By Yuka Hayashi
WASHINGTON -- President Biden's pick for U.S. Trade
Representative said she would accelerate negotiations with the
European Union to resolve a longstanding dispute over
commercial-aircraft subsidies, citing the fight's negative impact
across several industries.
Speaking at her confirmation hearing Thursday before the Senate
Finance Committee, Katherine Tai, a veteran government trade
lawyer, said the 16-year-old dispute over how governments subsidize
Boeing Co. and Airbus SE has led to counter-tariffs -- sanctioned
by the World Trade Organization -- on food and beverage products,
causing "disruption" and "pain."
"At the core of this...is the need for the U.S. and the EU to
come together to figure out an answer," Ms. Tai said. "I would very
much be interested in figuring out how to land this particular
plane because it has been going on for a very long time."
Separately Thursday, the Senate confirmed the first Biden
nominee to an energy and environmental post, approving Jennifer
Granholm to become energy secretary by a 64-35 vote. The former
Michigan governor had been one of Mr. Biden's least controversial
nominees, winning support from unions, environmental groups and
Ms. Granholm has emphasized climate change as a priority and
takes charge of a department that controls federal loan programs
and research funding for the energy sector. She previously told
Senators the programs could help build up employment in
Ms. Tai is also expected to receive Senate confirmation as she
enjoys support from lawmakers from both parties, as well as from
business groups and labor unions.
Restaurant and beverage industries have been pushing for a
solution to the aircraft dispute, which has heaped pressure on
businesses already struggling with the Covid-19 pandemic. The Trump
administration imposed tariffs on $7.5 billion worth of European
wine and food items such as cheese and olives in late 2019. The EU
hit back with levies on U.S. whiskey, nuts and tobacco.
The EU's trade commissioner, Vladis Dombrovskis, called for a
mutual suspension of tariffs in the aircraft dispute this
Ms. Tai has spent much of her career in the government, first as
a lawyer for the Office of the U.S. Trade Representative, then as a
congressional staff member. If confirmed, she would be the first
Asian-American and the first woman of color to serve in the
Asked if she would consider lifting steel and aluminum tariffs
imposed by former President Donald Trump on America's allies, Ms.
Tai suggested a simple and immediate elimination of the duties is
unlikely, saying they should be dealt with as part of a broad
policy to address global oversupply of the metals.
Mr. Trump in 2018 imposed tariffs on about $50 billion of
imported steel and aluminum, calling the global oversupply of
metals a "threat to national security." The duties hit allies such
as the EU and Japan, not just China.
"We have to acknowledge that we have overall a very significant
global marketplace problem in the steel and aluminum that is driven
primarily by China's overcapacity," Ms. Tai told lawmakers. "What
we are going to need...is an effective solution that looks at a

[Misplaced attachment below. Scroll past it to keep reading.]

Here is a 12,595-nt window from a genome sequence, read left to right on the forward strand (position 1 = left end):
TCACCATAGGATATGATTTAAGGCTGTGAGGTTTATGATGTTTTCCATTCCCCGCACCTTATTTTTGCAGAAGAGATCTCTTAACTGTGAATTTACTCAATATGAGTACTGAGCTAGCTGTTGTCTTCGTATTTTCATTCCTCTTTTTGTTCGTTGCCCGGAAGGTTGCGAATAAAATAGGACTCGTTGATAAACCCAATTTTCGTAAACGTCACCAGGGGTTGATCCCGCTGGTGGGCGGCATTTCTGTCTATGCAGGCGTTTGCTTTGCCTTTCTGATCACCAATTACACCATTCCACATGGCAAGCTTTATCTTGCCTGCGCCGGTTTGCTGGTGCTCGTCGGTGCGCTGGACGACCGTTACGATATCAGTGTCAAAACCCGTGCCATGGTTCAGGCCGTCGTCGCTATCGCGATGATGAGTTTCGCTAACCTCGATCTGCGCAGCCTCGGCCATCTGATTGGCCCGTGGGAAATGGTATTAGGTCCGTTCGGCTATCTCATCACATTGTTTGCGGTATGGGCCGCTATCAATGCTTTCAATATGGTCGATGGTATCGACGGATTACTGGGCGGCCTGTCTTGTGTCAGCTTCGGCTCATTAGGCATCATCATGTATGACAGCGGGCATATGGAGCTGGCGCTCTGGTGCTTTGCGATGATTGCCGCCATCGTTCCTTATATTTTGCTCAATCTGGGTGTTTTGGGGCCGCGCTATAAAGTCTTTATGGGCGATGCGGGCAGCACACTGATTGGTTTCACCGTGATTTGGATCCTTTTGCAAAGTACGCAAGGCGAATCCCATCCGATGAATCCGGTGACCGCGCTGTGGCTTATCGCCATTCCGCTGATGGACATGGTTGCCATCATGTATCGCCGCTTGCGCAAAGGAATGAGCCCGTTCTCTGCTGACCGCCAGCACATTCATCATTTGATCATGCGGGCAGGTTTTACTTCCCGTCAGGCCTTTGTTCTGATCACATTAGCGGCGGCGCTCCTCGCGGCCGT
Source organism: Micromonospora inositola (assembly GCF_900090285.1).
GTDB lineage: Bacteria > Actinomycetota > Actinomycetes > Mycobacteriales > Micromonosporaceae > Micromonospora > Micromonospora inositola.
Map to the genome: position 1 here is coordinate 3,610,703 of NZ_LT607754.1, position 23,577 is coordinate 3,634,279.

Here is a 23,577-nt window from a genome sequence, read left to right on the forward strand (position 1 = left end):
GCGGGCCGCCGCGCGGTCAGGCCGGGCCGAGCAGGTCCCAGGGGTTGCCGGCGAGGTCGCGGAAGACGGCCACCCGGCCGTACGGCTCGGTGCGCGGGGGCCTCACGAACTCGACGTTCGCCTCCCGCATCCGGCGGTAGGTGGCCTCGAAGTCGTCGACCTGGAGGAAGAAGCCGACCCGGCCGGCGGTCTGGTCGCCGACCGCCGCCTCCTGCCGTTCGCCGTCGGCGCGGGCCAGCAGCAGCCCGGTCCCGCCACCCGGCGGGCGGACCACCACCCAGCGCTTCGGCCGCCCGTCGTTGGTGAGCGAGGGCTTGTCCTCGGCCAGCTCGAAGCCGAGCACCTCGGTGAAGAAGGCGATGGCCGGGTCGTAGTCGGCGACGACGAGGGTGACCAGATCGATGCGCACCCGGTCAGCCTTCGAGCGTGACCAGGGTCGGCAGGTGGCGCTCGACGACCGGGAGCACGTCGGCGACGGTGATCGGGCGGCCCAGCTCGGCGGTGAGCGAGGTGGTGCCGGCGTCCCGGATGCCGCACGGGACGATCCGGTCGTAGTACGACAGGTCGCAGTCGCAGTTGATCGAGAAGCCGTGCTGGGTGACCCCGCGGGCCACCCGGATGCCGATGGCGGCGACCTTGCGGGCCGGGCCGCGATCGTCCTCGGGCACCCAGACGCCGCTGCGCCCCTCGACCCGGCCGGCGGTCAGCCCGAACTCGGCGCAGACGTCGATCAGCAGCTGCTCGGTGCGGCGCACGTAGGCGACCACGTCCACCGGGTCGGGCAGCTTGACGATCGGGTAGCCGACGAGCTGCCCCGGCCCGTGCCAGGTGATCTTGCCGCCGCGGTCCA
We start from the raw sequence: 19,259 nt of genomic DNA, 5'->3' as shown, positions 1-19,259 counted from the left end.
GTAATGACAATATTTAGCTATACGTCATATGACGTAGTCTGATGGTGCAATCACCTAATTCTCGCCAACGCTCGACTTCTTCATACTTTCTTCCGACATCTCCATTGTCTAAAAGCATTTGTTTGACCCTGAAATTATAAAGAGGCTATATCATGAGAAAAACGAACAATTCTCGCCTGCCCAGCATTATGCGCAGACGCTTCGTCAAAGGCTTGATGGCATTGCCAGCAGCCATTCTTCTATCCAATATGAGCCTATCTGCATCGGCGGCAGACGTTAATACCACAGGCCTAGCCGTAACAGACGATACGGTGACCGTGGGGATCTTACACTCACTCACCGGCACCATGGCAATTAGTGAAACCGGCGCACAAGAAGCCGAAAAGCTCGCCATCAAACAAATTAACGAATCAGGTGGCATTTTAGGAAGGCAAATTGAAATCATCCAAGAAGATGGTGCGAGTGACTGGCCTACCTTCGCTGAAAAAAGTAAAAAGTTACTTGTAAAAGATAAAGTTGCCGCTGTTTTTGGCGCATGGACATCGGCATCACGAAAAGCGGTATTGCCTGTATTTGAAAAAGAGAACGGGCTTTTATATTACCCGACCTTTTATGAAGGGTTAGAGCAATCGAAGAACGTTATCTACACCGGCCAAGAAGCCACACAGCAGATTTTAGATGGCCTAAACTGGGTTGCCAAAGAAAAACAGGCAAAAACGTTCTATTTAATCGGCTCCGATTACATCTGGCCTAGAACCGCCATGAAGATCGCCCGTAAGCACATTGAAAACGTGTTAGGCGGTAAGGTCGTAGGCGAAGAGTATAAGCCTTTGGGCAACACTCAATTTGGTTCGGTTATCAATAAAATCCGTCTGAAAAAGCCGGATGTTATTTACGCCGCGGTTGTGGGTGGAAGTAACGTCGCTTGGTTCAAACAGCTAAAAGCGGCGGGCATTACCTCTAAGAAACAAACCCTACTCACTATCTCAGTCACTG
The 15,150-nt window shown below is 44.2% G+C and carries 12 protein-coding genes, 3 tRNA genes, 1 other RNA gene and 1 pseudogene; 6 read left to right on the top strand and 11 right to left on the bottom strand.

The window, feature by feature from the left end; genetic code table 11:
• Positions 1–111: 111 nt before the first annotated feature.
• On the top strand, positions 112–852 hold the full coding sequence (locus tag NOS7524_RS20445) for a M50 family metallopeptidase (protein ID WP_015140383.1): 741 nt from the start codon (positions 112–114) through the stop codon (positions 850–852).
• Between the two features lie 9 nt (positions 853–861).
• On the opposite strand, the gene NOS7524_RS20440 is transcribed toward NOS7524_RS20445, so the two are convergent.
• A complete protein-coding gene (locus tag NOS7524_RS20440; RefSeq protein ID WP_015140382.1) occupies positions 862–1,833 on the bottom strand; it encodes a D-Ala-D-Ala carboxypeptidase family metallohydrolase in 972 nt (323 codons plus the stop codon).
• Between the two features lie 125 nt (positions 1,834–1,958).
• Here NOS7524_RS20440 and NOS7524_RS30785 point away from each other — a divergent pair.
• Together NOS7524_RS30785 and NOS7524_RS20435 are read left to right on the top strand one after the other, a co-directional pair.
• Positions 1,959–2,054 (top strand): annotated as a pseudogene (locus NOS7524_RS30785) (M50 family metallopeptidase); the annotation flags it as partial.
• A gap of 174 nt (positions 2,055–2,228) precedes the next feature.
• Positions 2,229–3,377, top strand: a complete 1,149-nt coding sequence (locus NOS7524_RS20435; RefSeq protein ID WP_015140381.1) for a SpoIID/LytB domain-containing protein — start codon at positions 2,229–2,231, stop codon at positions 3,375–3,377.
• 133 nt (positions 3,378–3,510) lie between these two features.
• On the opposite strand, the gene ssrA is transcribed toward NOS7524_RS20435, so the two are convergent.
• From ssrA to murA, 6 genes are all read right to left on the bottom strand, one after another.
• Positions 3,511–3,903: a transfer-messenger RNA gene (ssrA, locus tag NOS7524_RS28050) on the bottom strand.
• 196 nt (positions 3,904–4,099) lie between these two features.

whole slew of policy tools to address the problem."
Ms. Tai said tariffs are a "legitimate tool in the trade
Biden administration officials have said they would review all
tariffs and other trade policies introduced by Mr. Trump. Trade
experts say that rather than eliminating tariffs already in place,
the administration is likely to use them as leverage to win
concessions from trading partners.
On China, Ms. Tai said the U.S. needs to work closely with
allies while strengthening domestic industries and supply chains.
She suggested a top-to-bottom review of the agency's China policy,
the first since the early 2000s.
"I know firsthand how critically important it is that we have a
strategic and coherent plan for holding China accountable to its
promises and effectively competing with its model of state directed
economics," she said.
During her previous stint at USTR from 2007 to 2014, Ms. Tai
served as its chief enforcer against China. Her parents were born
in mainland China, grew up in Taiwan and moved to the U.S. for
graduate studies before she was born. A Mandarin speaker, Ms. Tai
spent two years in China teaching English after college.
Asked whether the U.S. should join the Trans-Pacific
Partnership, an Asia-Pacific trade agreement negotiated under the
Obama administration and shunned during the Trump era, Ms. Tai
didn't provide a direct answer. She said working with U.S. partners
to counter China remains a "sound formula," but added that the U.S.
has recently become more aware of some of the pitfalls of
traditional trade agreements.
"In the longer term, we must pursue trade policies that advance
the interests of all Americans -- policies that recognize that
people are workers and wage earners, not just consumers," she
Ms. Tai said she would make it a priority to implement a
renegotiated trade agreement with Canada and Mexico, including new
tools to enforce labor and environmental standards. The United
States-Mexico-Canada Agreement, or USMCA, went into effect in July
last year, replacing the North American Free Trade Agreement.
"Too often in the past, Congress and the administration came
together to finalize and pass a trade agreement," she said. "But
then other urgent matters arose and we all moved on."
--Timothy Puko contributed to this article.
Write to Yuka Hayashi at email@example.com
(END) Dow Jones Newswires
February 25, 2021 17:18 ET (22:18 GMT)
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